Q& A

Sunday Tasmanian - Tassie Living - - Television - with MATT KING

MATT King had a his­tory of play­ing cra­zies ( re­mem­ber Peep Show, Skins, Rock­n­Rolla ) and seemed an un­likely choice to be Clau­dia Kar­van’s soul mate Henry Mal­let in Spir­ited – par­tic­u­larly when his on-screen love was once wed to hot­tie Rodger Corser. King’s back for an­other sea­son and spoke to Dianne But­ler about the joy and pain of play­ing a ghost. Q. Spir­ited is a great show . . . but some­times it’s so sad!

A. Def­i­nitely. Par­tic­u­larly by episode two. There are sev­eral sad episodes but that’s the re­ally sad one, I think, when Suzy ( Kar­van) just can’t see Henry. Q. Have you been a ro­man­tic lead in any­thing be­fore?

A. Never. Ever, ever, ever. I’ve done freaks and weirdos and drug-us­ing mu­sos – Henry’s all of that as well – but I’m never ever the ro­man­tic lead. It’s one of the main things that made me want to do this in the first place. It’s a rare op­por­tu­nity. It’s usu­ally the Rodger Corsers who get the gal. Q. And you also get to sing. Henry was in a punk band be­fore he died. Do you do your own singing?

A. I do, yeah. I’ve recorded a cou­ple of songs for this se­ries, se­ries one I did three songs . . . and I’ve recorded a cou­ple of bal­lads for this se­ries. I’m no singer but what you see is me. Q. Do you think there’ll be a third sea­son?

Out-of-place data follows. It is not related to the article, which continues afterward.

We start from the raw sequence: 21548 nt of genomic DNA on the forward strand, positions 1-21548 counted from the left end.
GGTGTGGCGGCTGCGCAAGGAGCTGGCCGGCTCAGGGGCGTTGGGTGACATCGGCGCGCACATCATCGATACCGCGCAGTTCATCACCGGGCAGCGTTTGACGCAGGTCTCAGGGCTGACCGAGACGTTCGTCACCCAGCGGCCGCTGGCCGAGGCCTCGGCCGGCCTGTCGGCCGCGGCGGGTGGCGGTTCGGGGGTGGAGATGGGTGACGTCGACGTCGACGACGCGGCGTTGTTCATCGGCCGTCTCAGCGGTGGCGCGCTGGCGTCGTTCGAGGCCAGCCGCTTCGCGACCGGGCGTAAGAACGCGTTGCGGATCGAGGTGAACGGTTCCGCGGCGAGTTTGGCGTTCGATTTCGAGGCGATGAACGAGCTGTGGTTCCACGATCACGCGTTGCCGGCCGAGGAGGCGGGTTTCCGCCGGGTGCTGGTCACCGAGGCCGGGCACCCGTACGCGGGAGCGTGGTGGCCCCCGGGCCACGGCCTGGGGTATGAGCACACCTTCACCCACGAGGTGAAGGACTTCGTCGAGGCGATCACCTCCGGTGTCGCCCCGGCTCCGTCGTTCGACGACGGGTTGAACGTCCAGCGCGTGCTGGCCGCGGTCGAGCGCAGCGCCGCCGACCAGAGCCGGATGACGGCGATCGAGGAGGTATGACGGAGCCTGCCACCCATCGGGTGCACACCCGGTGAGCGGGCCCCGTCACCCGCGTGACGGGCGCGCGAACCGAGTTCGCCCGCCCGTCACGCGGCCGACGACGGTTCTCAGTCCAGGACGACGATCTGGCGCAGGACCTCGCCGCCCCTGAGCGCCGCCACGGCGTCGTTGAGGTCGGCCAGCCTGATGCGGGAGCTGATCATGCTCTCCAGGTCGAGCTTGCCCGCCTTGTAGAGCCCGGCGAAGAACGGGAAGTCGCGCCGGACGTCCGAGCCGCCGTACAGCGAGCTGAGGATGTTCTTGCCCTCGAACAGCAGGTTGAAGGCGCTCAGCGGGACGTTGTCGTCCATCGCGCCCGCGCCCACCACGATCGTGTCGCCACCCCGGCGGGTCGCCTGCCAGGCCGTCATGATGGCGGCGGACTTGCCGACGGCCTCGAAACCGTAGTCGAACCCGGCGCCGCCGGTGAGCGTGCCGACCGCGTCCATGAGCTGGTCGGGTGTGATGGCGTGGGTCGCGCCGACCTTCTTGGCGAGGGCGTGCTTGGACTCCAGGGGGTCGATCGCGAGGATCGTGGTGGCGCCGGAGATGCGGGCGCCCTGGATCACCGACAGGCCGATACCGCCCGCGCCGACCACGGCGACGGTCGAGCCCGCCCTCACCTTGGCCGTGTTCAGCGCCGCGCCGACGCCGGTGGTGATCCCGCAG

A. I re­ally, re­ally hope so. I put my hand up and said I will def­i­nitely come back for an­other se­ries. Jump at the chance . . . I just love the job. It’s my favourite job that I’ve done prob­a­bly. Q. You came to acting late.

A. Yeah, I did. I dreamed of be­ing an ac­tor as a child. I used to just ab­so­lutely love be­ing in school plays, dress­ing up, get­ting to be some­one else, then I kind of left school, ended up on build­ing sites, labour­ing for years, then I be­came a chef. I’d kind of for­got­ten all about it. But once I started to do stand-up, I started to see that was a good ap­pren­tice­ship to learn­ing the skills you needed as an ac­tor. It’s a re­ally good place to learn per­for­mance and los­ing in­hi­bi­tions and be­ing brave and all the things I think you need to be an ac­tor. I don’t think you need to go to drama school; I think you need to do stand-up.

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